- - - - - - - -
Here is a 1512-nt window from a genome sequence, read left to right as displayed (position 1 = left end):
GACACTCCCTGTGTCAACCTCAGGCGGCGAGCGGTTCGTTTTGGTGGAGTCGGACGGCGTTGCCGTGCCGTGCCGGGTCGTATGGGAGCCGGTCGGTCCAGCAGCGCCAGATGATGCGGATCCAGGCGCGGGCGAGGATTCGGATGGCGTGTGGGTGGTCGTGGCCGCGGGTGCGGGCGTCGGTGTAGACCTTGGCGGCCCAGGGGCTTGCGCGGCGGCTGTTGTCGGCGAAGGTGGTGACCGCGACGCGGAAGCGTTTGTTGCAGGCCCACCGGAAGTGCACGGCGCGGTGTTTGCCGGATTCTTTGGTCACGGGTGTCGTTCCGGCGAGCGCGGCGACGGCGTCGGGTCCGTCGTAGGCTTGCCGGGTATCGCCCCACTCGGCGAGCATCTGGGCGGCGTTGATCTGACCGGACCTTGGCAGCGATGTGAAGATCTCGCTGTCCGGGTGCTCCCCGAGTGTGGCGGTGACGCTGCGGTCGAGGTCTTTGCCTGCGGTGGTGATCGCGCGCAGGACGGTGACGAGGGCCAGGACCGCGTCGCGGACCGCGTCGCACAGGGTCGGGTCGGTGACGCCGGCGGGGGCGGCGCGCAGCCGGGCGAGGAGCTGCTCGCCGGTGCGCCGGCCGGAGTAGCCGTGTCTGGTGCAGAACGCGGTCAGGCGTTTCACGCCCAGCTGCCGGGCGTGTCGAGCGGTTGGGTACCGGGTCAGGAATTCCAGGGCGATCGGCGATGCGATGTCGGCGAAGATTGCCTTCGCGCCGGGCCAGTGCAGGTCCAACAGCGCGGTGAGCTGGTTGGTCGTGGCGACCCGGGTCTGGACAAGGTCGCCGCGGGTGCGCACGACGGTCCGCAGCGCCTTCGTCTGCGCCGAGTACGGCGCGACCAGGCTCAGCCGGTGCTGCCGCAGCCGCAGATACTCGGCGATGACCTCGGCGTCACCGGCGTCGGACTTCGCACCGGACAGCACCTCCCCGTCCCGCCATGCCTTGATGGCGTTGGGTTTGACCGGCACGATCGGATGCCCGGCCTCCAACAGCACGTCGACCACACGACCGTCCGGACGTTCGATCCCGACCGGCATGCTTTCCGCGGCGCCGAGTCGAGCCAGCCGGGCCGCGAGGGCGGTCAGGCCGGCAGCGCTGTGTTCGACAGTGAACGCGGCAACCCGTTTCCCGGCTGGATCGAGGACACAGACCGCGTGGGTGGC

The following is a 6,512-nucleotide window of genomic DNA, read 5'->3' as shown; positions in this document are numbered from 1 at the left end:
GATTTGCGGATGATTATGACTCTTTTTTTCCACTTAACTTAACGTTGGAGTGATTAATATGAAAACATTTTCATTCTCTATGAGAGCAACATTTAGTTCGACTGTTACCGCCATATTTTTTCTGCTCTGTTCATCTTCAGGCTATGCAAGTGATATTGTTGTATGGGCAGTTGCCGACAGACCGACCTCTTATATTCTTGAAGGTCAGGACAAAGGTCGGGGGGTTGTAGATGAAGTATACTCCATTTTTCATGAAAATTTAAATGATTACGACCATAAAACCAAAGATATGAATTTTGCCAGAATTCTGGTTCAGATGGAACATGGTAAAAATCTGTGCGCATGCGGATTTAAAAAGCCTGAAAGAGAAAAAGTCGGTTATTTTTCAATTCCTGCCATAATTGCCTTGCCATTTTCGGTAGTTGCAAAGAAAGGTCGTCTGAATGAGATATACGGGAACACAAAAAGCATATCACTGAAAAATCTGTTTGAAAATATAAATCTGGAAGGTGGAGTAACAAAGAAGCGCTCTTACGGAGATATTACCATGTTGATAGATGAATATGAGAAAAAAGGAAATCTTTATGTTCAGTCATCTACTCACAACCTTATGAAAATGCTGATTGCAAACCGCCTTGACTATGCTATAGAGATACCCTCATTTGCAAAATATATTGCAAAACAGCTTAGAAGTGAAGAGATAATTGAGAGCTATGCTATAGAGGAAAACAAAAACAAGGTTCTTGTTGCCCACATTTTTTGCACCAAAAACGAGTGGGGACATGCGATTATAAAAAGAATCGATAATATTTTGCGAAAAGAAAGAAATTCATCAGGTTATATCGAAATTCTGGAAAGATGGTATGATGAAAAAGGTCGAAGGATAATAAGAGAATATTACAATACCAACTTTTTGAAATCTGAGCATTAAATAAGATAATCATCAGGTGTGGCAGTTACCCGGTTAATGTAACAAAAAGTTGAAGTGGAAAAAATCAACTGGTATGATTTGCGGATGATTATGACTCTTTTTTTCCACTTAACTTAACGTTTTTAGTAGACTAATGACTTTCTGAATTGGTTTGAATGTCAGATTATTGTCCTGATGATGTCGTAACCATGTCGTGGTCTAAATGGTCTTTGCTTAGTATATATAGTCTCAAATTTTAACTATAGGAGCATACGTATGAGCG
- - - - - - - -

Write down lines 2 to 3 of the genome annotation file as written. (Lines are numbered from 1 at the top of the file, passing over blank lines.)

GACACTCCCTGTGTCAACCTCAGGCGGCGAGCGGTTCGTTTTGGTGGAGTCGGACGGCGTTGCCGTGCCGTGCCGGGTCGTATGGGAGCCGGTCGGTCCAGCAGCGCCAGATGATGCGGATCCAGGCGCGGGCGAGGATTCGGATGGCGTGTGGGTGGTCGTGGCCGCGGGTGCGGGCGTCGGTGTAGACCTTGGCGGCCCAGGGGCTTGCGCGGCGGCTGTTGTCGGCGAAGGTGGTGACCGCGACGCGGAAGCGTTTGTTGCAGGCCCACCGGAAGTGCACGGCGCGGTGTTTGCCGGATTCTTTGGTCACGGGTGTCGTTCCGGCGAGCGCGGCGACGGCGTCGGGTCCGTCGTAGGCTTGCCGGGTATCGCCCCACTCGGCGAGCATCTGGGCGGCGTTGATCTGACCGGACCTTGGCAGCGATGTGAAGATCTCGCTGTCCGGGTGCTCCCCGAGTGTGGCGGTGACGCTGCGGTCGAGGTCTTTGCCTGCGGTGGTGATCGCGCGCAGGACGGTGACGAGGGCCAGGACCGCGTCGCGGACCGCGTCGCACAGGGTCGGGTCGGTGACGCCGGCGGGGGCGGCGCGCAGCCGGGCGAGGAGCTGCTCGCCGGTGCGCCGGCCGGAGTAGCCGTGTCTGGTGCAGAACGCGGTCAGGCGTTTCACGCCCAGCTGCCGGGCGTGTCGAGCGGTTGGGTACCGGGTCAGGAATTCCAGGGCGATCGGCGATGCGATGTCGGCGAAGATTGCCTTCGCGCCGGGCCAGTGCAGGTCCAACAGCGCGGTGAGCTGGTTGGTCGTGGCGACCCGGGTCTGGACAAGGTCGCCGCGGGTGCGCACGACGGTCCGCAGCGCCTTCGTCTGCGCCGAGTACGGCGCGACCAGGCTCAGCCGGTGCTGCCGCAGCCGCAGATACTCGGCGATGACCTCGGCGTCACCGGCGTCGGACTTCGCACCGGACAGCACCTCCCCGTCCCGCCATGCCTTGATGGCGTTGGGTTTGACCGGCACGATCGGATGCCCGGCCTCCAACAGCACGTCGACCACACGACCGTCCGGACGTTCGATCCCGACCGGCATGCTTTCCGCGGCGCCGAGTCGAGCCAGCCGGGCCGCGAGGGCGGTCAGGCCGGCAGCGCTGTGTTCGACAGTGAACGCGGCAACCCGTTTCCCGGCTGGATCGAGGACACAGACCGCGTGGGTGGC

The following is a 6,512-nucleotide window of genomic DNA, read 5'->3' as shown; positions in this document are numbered from 1 at the left end: